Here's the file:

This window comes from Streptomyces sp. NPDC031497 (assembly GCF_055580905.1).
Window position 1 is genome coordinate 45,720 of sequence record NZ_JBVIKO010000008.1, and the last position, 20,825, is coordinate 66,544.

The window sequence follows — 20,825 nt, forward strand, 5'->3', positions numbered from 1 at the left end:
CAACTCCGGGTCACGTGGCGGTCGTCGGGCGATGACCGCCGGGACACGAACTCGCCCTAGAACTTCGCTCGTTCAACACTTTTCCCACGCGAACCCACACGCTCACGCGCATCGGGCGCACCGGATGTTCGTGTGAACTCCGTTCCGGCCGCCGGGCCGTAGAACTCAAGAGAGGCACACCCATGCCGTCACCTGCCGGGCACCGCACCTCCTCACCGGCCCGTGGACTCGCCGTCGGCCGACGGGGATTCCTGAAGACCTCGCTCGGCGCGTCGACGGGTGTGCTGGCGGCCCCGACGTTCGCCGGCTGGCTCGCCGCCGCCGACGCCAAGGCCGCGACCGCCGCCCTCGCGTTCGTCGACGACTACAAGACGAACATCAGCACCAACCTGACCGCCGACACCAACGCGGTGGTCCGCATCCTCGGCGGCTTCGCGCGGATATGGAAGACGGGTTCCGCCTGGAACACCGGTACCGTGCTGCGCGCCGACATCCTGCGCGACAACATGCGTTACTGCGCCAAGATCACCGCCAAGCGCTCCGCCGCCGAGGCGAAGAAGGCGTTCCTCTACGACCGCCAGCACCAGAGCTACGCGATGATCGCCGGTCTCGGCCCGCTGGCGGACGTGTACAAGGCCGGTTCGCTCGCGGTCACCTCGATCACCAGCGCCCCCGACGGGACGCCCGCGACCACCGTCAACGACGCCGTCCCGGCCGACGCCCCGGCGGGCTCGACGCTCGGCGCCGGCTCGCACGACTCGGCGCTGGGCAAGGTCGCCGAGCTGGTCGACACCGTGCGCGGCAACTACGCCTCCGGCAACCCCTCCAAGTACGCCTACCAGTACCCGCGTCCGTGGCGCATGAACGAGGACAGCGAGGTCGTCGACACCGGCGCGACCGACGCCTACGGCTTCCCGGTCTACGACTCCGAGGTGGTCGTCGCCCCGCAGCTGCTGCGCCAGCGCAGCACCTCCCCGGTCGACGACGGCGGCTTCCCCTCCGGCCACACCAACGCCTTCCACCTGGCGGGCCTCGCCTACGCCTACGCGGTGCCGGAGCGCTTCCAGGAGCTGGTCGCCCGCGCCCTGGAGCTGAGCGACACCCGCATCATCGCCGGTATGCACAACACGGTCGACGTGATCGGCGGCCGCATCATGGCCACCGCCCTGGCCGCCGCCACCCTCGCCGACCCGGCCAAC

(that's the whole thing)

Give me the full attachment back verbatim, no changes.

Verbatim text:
This window comes from Streptomyces sp. NPDC031497 (assembly GCF_055580905.1).
Window position 1 is genome coordinate 45,720 of sequence record NZ_JBVIKO010000008.1, and the last position, 20,825, is coordinate 66,544.

The window sequence follows — 20,825 nt, forward strand, 5'->3', positions numbered from 1 at the left end:
CAACTCCGGGTCACGTGGCGGTCGTCGGGCGATGACCGCCGGGACACGAACTCGCCCTAGAACTTCGCTCGTTCAACACTTTTCCCACGCGAACCCACACGCTCACGCGCATCGGGCGCACCGGATGTTCGTGTGAACTCCGTTCCGGCCGCCGGGCCGTAGAACTCAAGAGAGGCACACCCATGCCGTCACCTGCCGGGCACCGCACCTCCTCACCGGCCCGTGGACTCGCCGTCGGCCGACGGGGATTCCTGAAGACCTCGCTCGGCGCGTCGACGGGTGTGCTGGCGGCCCCGACGTTCGCCGGCTGGCTCGCCGCCGCCGACGCCAAGGCCGCGACCGCCGCCCTCGCGTTCGTCGACGACTACAAGACGAACATCAGCACCAACCTGACCGCCGACACCAACGCGGTGGTCCGCATCCTCGGCGGCTTCGCGCGGATATGGAAGACGGGTTCCGCCTGGAACACCGGTACCGTGCTGCGCGCCGACATCCTGCGCGACAACATGCGTTACTGCGCCAAGATCACCGCCAAGCGCTCCGCCGCCGAGGCGAAGAAGGCGTTCCTCTACGACCGCCAGCACCAGAGCTACGCGATGATCGCCGGTCTCGGCCCGCTGGCGGACGTGTACAAGGCCGGTTCGCTCGCGGTCACCTCGATCACCAGCGCCCCCGACGGGACGCCCGCGACCACCGTCAACGACGCCGTCCCGGCCGACGCCCCGGCGGGCTCGACGCTCGGCGCCGGCTCGCACGACTCGGCGCTGGGCAAGGTCGCCGAGCTGGTCGACACCGTGCGCGGCAACTACGCCTCCGGCAACCCCTCCAAGTACGCCTACCAGTACCCGCGTCCGTGGCGCATGAACGAGGACAGCGAGGTCGTCGACACCGGCGCGACCGACGCCTACGGCTTCCCGGTCTACGACTCCGAGGTGGTCGTCGCCCCGCAGCTGCTGCGCCAGCGCAGCACCTCCCCGGTCGACGACGGCGGCTTCCCCTCCGGCCACACCAACGCCTTCCACCTGGCGGGCCTCGCCTACGCCTACGCGGTGCCGGAGCGCTTCCAGGAGCTGGTCGCCCGCGCCCTGGAGCTGAGCGACACCCGCATCATCGCCGGTATGCACAACACGGTCGACGTGATCGGCGGCCGCATCATGGCCACCGCCCTGGCCGCCGCCACCCTCGCCGACCCGGCCAAC